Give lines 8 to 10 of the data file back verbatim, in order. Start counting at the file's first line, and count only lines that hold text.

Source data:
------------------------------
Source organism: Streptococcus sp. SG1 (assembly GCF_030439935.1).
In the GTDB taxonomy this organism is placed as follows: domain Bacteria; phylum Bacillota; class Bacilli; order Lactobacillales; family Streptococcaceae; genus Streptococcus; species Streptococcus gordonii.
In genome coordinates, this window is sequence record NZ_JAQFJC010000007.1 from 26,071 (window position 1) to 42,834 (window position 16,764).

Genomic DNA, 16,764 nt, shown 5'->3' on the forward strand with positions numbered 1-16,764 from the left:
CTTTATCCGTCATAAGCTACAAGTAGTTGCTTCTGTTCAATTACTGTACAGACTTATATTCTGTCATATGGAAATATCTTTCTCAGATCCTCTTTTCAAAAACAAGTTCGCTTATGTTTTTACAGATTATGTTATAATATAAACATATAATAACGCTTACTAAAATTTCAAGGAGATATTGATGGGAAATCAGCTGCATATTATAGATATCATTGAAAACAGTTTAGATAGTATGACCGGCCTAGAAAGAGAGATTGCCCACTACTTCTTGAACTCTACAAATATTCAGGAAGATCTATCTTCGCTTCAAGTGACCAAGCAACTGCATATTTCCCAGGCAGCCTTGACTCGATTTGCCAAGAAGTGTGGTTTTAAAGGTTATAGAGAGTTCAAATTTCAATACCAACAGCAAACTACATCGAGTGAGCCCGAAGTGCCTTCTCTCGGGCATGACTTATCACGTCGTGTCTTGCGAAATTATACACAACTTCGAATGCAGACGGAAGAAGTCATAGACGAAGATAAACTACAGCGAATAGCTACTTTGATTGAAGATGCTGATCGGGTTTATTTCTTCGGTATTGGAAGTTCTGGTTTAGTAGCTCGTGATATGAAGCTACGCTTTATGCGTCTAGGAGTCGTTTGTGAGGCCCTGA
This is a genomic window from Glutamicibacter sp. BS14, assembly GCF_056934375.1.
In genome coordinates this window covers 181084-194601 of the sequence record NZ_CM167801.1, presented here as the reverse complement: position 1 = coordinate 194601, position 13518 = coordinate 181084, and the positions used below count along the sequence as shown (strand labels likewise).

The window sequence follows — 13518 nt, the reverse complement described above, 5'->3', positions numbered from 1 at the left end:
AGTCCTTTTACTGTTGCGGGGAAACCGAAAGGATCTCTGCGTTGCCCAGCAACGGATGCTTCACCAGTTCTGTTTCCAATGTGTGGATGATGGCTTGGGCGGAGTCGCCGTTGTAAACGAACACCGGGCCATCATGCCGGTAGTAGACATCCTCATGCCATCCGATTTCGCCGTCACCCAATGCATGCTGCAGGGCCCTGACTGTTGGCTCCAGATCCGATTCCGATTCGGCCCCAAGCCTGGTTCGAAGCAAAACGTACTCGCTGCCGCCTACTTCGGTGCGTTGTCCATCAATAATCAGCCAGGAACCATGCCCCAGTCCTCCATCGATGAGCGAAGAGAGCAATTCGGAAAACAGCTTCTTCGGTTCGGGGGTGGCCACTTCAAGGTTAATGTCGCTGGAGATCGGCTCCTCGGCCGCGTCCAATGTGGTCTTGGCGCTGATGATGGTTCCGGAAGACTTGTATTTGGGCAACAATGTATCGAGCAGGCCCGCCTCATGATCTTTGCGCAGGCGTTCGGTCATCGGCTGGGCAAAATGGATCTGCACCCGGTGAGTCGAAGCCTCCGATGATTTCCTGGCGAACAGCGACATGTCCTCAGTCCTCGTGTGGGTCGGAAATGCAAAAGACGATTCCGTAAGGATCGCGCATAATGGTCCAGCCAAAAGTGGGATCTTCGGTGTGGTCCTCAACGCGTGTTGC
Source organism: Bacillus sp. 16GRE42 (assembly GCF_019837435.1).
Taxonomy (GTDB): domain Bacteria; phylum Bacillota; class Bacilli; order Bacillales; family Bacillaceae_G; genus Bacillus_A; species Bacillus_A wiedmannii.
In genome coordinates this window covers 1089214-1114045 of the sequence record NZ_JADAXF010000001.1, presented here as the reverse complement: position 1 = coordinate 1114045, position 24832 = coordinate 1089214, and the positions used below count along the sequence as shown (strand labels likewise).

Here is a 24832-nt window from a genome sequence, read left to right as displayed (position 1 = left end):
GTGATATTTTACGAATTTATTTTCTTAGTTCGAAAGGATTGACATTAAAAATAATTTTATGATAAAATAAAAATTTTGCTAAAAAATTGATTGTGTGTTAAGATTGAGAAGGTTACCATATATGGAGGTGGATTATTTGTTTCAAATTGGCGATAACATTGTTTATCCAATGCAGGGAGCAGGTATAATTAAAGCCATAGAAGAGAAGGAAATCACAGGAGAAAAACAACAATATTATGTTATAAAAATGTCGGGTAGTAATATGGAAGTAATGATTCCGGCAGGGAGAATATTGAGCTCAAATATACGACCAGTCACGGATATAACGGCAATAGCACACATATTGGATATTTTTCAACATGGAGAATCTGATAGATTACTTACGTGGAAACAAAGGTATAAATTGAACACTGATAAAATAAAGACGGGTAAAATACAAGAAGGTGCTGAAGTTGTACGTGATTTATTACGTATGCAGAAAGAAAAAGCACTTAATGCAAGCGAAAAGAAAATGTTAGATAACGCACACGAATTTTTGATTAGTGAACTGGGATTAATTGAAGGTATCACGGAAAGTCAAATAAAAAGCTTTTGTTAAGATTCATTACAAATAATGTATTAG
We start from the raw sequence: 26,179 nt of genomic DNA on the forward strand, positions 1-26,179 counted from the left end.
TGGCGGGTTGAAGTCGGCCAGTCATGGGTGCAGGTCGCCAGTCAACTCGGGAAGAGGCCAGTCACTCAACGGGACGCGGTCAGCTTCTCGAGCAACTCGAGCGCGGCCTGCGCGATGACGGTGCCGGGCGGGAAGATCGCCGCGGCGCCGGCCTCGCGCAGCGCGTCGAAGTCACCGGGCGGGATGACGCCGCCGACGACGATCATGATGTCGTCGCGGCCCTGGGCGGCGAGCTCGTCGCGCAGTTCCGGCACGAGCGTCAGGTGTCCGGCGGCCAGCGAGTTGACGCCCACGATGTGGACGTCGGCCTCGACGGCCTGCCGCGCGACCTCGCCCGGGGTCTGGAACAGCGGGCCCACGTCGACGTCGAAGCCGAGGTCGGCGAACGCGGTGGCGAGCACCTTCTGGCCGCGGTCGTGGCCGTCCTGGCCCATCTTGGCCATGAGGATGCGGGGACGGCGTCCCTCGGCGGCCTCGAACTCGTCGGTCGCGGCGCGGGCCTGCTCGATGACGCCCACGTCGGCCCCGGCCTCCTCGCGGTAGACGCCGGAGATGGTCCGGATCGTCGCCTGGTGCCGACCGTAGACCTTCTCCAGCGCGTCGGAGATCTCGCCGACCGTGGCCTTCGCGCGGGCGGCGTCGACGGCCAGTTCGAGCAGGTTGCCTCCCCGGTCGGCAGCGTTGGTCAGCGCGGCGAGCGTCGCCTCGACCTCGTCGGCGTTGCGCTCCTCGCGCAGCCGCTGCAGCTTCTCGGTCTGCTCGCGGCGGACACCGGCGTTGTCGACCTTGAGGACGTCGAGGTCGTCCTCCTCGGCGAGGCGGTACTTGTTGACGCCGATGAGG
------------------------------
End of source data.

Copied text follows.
The window sequence follows — 13518 nt, the reverse complement described above, 5'->3', positions numbered from 1 at the left end:
AGTCCTTTTACTGTTGCGGGGAAACCGAAAGGATCTCTGCGTTGCCCAGCAACGGATGCTTCACCAGTTCTGTTTCCAATGTGTGGATGATGGCTTGGGCGGAGTCGCCGTTGTAAACGAACACCGGGCCATCATGCCGGTAGTAGACATCCTCATGCCATCCGATTTCGCCGTCACCCAATGCATGCTGCAGGGCCCTGACTGTTGGCTCCAGATCCGATTCCGATTCGGCCCCAAGCCTGGTTCGAAGCAAAACGTACTCGCTGCCGCCTACTTCGGTGCGTTGTCCATCAATAATCAGCCAGGAACCATGCCCCAGTCCTCCATCGATGAGCGAAGAGAGCAATTCGGAAAACAGCTTCTTCGGTTCGGGGGTGGCCACTTCAAGGTTAATGTCGCTGGAGATCGGCTCCTCGGCCGCGTCCAATGTGGTCTTGGCGCTGATGATGGTTCCGGAAGACTTGTATTTGGGCAACAATGTATCGAGCAGGCCCGCCTCATGATCTTTGCGCAGGCGTTCGGTCATCGGCTGGGCAAAATGGATCTGCACCCGGTGAGTCGAAGCCTCCGATGATTTCCTGGCGAACAGCGACATGTCCTCAGTCCTCGTGTGGGTCGGAAATGCAAAAGACGATTCCGTAAGGATCGCGCATAATGGTCCAGCCAAAAGTGGGATCTTCGGTGTGGTCCTCAACGCGTGTTGC
Source organism: Bacillus sp. 16GRE42 (assembly GCF_019837435.1).